Proud Moment

Photographer Behind Viral Photo Of Judge Ketanji Brown Jackson’s Beaming Daughter Reveals What It Means To Her

In an essay for TODAY, the photographer said she wanted to ‘provide representation and take photos that show the historic moment from my perspective as a Black woman.’

Judge Ketanji Brown Jacksons daughter Leila Jackson, right, and husband Dr. Patrick Jackson, left, l...
The Washington Post/The Washington Post/Getty Images

Over the past week, Judge Ketanji Brown Jackson has gone through an extensive and grueling Supreme Court confirmation hearing. One of the most talked about aspects of Jackson’s hearings, aside from the blatant sexism and racism thrown at her, is the now-viral photo of Jackson’s teenage daughter Leila beaming at her mother as she testifies.

The photographer behind the iconic image, New York Times photography fellow Sarahbeth Maney, has since opened up about the image and what it means to her as a Black woman.

The photo, similar to the one above, can be viewed on Maney’s Twitter and in a New York Times article highlighting the historical snap.

“When I take photos, I try to capture what I feel and not just what I see. I look for the small, intimate moments during the hearings to give readers a sense of what it feels like being in that room,” Maney explained in an essay for TODAY.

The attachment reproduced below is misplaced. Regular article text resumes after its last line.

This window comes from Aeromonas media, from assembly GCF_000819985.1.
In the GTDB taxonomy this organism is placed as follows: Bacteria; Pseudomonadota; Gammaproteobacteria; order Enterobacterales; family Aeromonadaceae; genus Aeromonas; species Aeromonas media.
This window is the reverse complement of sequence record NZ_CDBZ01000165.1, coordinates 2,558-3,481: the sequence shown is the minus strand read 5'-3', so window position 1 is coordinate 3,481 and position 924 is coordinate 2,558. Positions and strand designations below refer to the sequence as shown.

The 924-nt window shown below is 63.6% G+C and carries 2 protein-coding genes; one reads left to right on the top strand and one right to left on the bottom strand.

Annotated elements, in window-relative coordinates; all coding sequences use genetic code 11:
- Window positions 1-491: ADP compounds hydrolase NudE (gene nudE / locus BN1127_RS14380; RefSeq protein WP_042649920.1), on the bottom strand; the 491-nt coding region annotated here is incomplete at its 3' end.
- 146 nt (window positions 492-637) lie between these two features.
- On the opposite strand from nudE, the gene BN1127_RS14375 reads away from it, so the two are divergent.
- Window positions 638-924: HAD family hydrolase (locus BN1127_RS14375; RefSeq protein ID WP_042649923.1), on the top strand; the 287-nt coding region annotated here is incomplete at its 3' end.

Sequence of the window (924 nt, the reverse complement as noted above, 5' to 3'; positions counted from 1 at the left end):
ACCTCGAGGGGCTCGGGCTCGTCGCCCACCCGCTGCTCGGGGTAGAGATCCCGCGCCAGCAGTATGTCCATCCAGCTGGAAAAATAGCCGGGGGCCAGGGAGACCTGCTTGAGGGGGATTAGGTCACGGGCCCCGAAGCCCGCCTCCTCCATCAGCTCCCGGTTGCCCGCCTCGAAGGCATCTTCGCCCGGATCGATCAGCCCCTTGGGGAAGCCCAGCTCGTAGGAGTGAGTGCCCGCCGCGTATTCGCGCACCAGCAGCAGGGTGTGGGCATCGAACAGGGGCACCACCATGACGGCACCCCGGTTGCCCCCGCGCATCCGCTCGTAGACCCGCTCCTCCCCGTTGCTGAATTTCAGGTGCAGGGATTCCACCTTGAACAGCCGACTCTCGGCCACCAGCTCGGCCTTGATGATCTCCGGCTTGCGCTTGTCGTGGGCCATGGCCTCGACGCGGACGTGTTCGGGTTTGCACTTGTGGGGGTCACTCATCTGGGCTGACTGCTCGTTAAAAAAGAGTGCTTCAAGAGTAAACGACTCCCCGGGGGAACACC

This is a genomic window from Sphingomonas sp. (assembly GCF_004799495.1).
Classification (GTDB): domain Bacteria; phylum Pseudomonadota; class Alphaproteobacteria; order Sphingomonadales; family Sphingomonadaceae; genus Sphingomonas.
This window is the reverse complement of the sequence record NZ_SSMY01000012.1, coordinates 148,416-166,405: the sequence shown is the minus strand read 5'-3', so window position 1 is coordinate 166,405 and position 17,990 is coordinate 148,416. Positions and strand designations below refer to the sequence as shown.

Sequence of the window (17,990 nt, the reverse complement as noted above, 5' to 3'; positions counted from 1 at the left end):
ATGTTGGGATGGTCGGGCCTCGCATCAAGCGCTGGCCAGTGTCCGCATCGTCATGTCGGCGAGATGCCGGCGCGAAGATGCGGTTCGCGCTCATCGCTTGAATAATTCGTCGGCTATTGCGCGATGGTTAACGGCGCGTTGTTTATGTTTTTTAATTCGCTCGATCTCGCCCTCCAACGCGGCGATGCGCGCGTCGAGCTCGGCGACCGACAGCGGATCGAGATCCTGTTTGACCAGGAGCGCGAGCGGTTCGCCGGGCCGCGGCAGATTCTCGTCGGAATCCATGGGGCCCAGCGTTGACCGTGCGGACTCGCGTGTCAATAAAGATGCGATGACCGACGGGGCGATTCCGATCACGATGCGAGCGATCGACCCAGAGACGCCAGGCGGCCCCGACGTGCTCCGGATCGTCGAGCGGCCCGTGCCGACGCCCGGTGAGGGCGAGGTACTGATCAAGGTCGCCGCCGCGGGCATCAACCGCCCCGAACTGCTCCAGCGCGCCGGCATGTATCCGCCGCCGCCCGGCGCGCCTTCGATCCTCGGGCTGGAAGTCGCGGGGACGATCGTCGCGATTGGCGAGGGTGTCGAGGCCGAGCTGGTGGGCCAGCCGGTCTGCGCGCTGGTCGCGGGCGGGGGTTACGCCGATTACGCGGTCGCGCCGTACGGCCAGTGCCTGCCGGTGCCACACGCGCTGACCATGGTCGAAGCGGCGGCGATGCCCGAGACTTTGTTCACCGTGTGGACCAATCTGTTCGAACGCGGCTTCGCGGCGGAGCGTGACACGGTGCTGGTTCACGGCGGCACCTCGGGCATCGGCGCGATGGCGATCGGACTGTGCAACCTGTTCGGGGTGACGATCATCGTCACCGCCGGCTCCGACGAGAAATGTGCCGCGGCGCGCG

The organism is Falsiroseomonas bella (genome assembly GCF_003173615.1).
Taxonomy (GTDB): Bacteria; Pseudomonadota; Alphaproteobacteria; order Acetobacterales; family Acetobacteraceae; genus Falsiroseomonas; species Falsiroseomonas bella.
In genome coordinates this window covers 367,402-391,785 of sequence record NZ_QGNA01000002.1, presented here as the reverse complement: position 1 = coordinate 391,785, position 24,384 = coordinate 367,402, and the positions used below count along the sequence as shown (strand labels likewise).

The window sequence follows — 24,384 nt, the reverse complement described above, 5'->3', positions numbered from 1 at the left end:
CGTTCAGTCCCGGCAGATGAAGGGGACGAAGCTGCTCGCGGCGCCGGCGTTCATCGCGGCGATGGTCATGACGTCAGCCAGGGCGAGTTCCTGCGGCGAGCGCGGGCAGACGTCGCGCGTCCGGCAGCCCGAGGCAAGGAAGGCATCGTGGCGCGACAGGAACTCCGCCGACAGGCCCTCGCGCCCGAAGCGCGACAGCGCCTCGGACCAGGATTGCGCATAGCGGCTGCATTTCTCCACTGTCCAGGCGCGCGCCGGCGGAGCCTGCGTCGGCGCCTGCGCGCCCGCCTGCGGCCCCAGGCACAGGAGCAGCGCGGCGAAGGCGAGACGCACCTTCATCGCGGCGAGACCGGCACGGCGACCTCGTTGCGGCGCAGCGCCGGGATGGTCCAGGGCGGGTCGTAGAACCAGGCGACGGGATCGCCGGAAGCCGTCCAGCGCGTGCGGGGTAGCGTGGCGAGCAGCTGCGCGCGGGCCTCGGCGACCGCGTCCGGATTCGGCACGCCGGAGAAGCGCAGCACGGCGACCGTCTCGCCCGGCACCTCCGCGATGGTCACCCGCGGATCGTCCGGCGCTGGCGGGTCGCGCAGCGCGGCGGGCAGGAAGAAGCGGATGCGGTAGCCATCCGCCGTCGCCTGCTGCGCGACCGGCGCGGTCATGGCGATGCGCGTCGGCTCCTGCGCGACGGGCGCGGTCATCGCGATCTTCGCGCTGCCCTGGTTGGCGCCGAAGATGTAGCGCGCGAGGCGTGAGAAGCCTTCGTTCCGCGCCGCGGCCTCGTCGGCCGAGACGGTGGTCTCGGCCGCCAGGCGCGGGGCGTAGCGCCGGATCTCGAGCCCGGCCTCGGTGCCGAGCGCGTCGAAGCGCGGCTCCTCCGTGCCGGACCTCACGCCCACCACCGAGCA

“As I was scanning the hearing room, my gaze fell on Judge Jackson’s daughter Leila, and I was touched by how proud she looked while looking at her mom. I felt the admiration that she held for her mother but also the pride she experienced as a young Black woman. Her look also reveals a glimmer of hope for her own future. I understood this and snapped the photo, feeling as if I caught the power of that look.”

Maney told People that when she first saw the proud mother daughter moment, she knew it was the time to snap. "It gave me chills when I saw this look that her daughter gave her.”

When people started posting the photo to socials without crediting Maney, a coworker suggested she post it from her own accounts.

“I had just got done with the long workday and I got a text from a Times reporter who was like, 'Hey, you need to tweet this photo out yourself because other people are like tweeting it and not crediting you,' " Maney said.

"And I was kind of on the fence about whether to tweet it or not because it had already gained so much attention. But I just did it anyway. And then that tweet kept going on and on from there. So I'm really glad I decided to do it."

Ultimately, Maney hopes that not only the image itself, but the fact that it was taken by a Black photographer, inspires “other Black girls to turn their own lens onto the world.”

“There are not enough Black women in photojournalism and I hope to forge a path for more to join our industry. When you’re the only one it feels difficult and I’ve experienced that — but I hope it will be different for those who come after me.”